Colonoscopy is the vehicle by which colorectal cancer screening is performed. The colonoscope is a soft flexible tube; about the thickness of an index finger, with a light and video lens on the tip. Images are viewed on a high definition television monitor. After the patient is sedated, the colonoscope is inserted into the rectum and passed to the very beginning of the large intestine, where the small intestine ends. Air is used to inflate the colon which in its natural state is like a deflated balloon. Inflation is important in order to get a good view of all the walls of the colon and rectum, so as not to miss any polyps hiding in the deflated creases. Instruments can be passed through the colonoscope for removing polyps and sampling tissue (biopsy). Any polyp or tissue removed is then sent to a pathologist for review under a microscope.
What happens before and after the colonoscopy?
In order to achieve the best chance of finding small polyps, the stool needs to be cleared from the colon. This process is referred to as the “colon prep” (preparation). The colon prep generally begins 2 days prior to the procedure with a low residue diet (avoiding fibrous food, nut, seeds, vegetables and fruits), and ends the night before with gentle laxatives. This process is important because if there’s stool in the way, the camera will not be able to get a good look at the walls of the colon and rectum, resulting in missed polyps or cancers, and usually necessitating a repeat procedure.
Sedation with intravenous medications will be administered by an anesthesiologist before and during the colonoscopy. These medications will make you sleep, resulting in no memory, or feelings of discomfort. Patients generally wake up in the recovery room with no recollection of the procedure. The most common question patients have after the procedure is “when are we going to start?” Arrangements must be made for someone to drive you home because the sedative used by the anesthesiologist impairs driving ability.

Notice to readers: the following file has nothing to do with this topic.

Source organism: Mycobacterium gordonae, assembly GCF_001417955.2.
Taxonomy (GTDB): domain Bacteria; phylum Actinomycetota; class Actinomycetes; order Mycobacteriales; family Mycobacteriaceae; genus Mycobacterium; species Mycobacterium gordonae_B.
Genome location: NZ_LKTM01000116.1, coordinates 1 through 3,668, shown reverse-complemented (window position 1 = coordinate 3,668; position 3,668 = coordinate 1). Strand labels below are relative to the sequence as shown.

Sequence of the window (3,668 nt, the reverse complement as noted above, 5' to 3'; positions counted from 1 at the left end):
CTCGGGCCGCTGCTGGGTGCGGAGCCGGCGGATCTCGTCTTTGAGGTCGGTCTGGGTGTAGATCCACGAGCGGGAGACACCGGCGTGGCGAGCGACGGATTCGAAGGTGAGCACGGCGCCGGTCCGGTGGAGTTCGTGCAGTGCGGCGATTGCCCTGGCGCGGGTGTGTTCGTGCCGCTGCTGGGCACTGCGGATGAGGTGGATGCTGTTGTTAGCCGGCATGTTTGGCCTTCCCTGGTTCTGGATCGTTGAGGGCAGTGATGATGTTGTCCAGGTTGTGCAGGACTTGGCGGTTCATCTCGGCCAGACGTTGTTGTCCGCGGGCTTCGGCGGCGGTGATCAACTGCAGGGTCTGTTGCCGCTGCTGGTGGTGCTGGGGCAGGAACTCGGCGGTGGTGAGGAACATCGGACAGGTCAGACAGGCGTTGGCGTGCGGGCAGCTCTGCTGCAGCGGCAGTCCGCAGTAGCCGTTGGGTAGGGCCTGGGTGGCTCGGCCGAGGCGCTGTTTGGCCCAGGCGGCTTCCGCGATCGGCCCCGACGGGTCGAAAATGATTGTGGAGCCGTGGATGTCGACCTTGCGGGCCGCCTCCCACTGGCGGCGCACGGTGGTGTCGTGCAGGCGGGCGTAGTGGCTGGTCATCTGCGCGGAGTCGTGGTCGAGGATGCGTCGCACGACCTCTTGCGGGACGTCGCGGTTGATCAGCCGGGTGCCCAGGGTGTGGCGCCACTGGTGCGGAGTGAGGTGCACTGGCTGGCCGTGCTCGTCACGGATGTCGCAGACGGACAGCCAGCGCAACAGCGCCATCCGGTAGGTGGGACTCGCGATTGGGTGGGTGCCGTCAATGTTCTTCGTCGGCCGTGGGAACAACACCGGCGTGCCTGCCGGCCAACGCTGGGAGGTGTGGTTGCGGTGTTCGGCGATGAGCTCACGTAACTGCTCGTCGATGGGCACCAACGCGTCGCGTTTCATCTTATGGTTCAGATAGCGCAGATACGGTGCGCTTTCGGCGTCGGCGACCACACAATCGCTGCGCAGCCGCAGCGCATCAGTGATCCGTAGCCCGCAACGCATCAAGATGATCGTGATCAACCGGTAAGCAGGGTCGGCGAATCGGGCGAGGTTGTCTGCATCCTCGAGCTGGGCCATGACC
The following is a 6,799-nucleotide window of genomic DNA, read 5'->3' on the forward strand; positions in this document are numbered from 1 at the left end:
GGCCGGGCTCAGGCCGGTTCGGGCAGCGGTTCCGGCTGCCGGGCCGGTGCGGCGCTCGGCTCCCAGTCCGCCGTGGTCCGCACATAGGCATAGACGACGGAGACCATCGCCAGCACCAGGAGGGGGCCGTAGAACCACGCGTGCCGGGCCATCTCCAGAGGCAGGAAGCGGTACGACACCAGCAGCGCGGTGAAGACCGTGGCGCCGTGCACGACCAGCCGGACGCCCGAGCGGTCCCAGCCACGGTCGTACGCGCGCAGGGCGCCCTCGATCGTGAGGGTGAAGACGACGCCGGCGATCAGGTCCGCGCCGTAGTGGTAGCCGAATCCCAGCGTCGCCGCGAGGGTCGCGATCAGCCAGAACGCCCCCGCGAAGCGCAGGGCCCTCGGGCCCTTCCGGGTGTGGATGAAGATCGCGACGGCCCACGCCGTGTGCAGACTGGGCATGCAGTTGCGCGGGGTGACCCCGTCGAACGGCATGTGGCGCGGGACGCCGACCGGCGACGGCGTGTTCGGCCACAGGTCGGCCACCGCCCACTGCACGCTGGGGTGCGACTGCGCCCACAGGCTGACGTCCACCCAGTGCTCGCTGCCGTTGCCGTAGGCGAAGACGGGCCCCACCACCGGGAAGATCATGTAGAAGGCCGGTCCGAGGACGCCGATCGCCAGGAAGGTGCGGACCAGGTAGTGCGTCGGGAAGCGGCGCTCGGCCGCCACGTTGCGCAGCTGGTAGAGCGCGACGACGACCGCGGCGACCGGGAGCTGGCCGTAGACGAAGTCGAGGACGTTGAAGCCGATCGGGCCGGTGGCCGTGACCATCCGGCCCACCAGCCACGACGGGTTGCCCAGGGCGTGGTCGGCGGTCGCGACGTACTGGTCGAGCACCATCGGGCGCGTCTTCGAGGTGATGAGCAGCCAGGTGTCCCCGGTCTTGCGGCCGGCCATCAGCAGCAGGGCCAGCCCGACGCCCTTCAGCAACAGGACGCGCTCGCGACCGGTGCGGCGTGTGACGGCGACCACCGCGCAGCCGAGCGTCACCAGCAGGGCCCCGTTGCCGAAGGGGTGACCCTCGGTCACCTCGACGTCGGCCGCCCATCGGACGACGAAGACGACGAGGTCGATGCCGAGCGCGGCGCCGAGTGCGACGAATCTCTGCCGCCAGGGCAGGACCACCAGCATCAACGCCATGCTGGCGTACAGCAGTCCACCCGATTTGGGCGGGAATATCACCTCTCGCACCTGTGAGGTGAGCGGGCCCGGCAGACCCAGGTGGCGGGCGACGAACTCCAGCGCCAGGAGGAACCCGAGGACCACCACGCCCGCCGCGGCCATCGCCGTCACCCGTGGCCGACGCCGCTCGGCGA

When should I have a colonoscopy?
The American Cancer Society recommends colon cancer screening to begin at the age of 50. Recent literature documents that African- Americans develop larger polyps earlier and therefore should start screening at the age of 45. If there’s a family history of colon cancer, multiple colon polyps, or related cancers like ovarian or uterine cancer, screening should start at age 40 or 10 years younger than the earliest family member who had that cancer. Obesity and smoking can also increase the risk of colon cancer and polyps.
In conclusion, colorectal cancer is the second leading cause of death from cancer in the United States. Early diagnosis of colon cancer, and removing polyps before they have a chance to turn into a cancer, has been shown to save lives and as a result save the healthcare system money. Colonoscopy is the gold standard in polyp and colon cancer detection, and the only detection mode that allows removal of the polyp at the time of the test. Colonoscopy is safe when performed by a skilled colonoscopist, as well as painless thanks to advances in outpatient sedation. Please make sure you talk to your family and friends about having a colonoscopy. Don’t take no for an answer, as there is no excuse for missing a potential colon cancer.